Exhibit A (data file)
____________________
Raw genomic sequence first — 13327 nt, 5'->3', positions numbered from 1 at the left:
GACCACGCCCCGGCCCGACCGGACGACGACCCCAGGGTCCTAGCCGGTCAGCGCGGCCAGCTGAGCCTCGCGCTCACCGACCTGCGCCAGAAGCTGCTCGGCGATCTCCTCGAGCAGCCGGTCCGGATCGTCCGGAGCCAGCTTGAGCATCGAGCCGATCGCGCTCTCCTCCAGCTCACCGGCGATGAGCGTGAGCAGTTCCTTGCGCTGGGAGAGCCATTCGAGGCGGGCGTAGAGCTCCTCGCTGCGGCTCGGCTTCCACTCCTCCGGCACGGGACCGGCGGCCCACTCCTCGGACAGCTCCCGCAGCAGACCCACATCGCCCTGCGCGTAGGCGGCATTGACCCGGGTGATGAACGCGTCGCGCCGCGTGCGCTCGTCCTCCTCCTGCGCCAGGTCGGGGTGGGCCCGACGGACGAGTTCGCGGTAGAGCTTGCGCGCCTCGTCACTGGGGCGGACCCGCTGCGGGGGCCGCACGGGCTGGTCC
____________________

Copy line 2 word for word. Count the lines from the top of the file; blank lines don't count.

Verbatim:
GACCACGCCCCGGCCCGACCGGACGACGACCCCAGGGTCCTAGCCGGTCAGCGCGGCCAGCTGAGCCTCGCGCTCACCGACCTGCGCCAGAAGCTGCTCGGCGATCTCCTCGAGCAGCCGGTCCGGATCGTCCGGAGCCAGCTTGAGCATCGAGCCGATCGCGCTCTCCTCCAGCTCACCGGCGATGAGCGTGAGCAGTTCCTTGCGCTGGGAGAGCCATTCGAGGCGGGCGTAGAGCTCCTCGCTGCGGCTCGGCTTCCACTCCTCCGGCACGGGACCGGCGGCCCACTCCTCGGACAGCTCCCGCAGCAGACCCACATCGCCCTGCGCGTAGGCGGCATTGACCCGGGTGATGAACGCGTCGCGCCGCGTGCGCTCGTCCTCCTCCTGCGCCAGGTCGGGGTGGGCCCGACGGACGAGTTCGCGGTAGAGCTTGCGCGCCTCGTCACTGGGGCGGACCCGCTGCGGGGGCCGCACGGGCTGGTCC